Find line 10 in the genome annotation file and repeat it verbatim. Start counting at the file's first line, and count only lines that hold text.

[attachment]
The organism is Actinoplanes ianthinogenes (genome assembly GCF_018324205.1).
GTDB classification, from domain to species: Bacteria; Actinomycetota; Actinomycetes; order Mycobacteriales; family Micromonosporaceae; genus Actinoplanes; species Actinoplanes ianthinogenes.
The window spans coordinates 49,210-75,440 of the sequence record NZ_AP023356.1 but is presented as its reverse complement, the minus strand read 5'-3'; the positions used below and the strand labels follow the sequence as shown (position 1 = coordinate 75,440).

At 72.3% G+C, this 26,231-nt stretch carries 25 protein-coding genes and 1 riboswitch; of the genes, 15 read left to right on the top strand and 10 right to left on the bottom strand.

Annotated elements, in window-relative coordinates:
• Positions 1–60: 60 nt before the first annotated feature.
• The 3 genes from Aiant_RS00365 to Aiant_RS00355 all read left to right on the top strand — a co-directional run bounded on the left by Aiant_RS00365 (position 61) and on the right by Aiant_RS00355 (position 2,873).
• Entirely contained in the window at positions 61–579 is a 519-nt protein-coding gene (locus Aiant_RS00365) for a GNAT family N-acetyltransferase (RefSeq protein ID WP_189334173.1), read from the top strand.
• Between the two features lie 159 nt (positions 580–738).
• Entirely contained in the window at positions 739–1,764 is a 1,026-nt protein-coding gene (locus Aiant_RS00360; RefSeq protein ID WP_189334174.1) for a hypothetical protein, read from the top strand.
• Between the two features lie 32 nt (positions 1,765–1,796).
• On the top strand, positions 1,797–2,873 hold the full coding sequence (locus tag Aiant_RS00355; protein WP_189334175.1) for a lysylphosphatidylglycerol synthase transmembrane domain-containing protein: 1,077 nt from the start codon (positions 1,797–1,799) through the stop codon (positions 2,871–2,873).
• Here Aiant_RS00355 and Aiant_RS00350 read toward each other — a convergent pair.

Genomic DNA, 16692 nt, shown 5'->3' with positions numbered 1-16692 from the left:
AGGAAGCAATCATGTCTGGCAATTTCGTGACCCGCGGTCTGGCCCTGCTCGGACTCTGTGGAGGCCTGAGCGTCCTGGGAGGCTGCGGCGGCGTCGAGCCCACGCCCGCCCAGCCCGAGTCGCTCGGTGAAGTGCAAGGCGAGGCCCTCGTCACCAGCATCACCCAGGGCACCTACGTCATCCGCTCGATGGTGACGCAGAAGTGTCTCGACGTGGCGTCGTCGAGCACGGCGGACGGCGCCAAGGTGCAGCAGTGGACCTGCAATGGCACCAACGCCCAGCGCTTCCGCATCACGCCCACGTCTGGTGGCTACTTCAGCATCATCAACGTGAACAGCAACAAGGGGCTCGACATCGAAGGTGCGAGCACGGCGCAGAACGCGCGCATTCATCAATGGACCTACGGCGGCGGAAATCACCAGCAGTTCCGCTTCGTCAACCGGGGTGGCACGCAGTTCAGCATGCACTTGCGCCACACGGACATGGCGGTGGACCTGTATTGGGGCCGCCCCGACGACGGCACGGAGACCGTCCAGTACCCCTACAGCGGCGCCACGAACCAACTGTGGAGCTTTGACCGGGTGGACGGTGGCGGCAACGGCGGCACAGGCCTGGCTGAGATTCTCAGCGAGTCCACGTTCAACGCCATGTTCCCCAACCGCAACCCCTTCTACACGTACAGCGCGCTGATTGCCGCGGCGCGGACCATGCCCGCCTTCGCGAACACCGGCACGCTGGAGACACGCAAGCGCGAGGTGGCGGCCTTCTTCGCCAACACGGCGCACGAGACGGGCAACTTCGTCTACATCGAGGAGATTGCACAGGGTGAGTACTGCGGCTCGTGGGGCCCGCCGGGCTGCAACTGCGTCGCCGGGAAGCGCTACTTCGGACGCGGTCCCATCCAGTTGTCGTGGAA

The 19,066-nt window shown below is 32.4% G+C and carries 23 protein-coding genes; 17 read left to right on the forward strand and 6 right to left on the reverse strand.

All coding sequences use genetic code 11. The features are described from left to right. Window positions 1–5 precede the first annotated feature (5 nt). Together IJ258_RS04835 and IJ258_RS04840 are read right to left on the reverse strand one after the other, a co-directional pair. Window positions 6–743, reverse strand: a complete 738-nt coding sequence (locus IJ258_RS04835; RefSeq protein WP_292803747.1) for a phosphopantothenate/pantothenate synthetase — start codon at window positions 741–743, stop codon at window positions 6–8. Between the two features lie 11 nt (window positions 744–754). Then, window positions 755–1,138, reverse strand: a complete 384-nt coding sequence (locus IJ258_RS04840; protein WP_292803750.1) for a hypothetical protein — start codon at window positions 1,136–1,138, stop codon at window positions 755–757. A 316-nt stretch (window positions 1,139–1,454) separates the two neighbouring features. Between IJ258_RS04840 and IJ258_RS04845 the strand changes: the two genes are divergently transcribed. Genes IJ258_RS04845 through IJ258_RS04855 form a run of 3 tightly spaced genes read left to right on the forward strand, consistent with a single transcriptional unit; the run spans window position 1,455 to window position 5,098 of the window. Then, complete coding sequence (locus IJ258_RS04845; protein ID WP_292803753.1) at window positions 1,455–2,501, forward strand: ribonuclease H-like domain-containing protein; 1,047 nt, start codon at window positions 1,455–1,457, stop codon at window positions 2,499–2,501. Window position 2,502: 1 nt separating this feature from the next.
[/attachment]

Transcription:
• Entirely contained in the window at positions 739–1,764 is a 1,026-nt protein-coding gene (locus Aiant_RS00360; RefSeq protein ID WP_189334174.1) for a hypothetical protein, read from the top strand.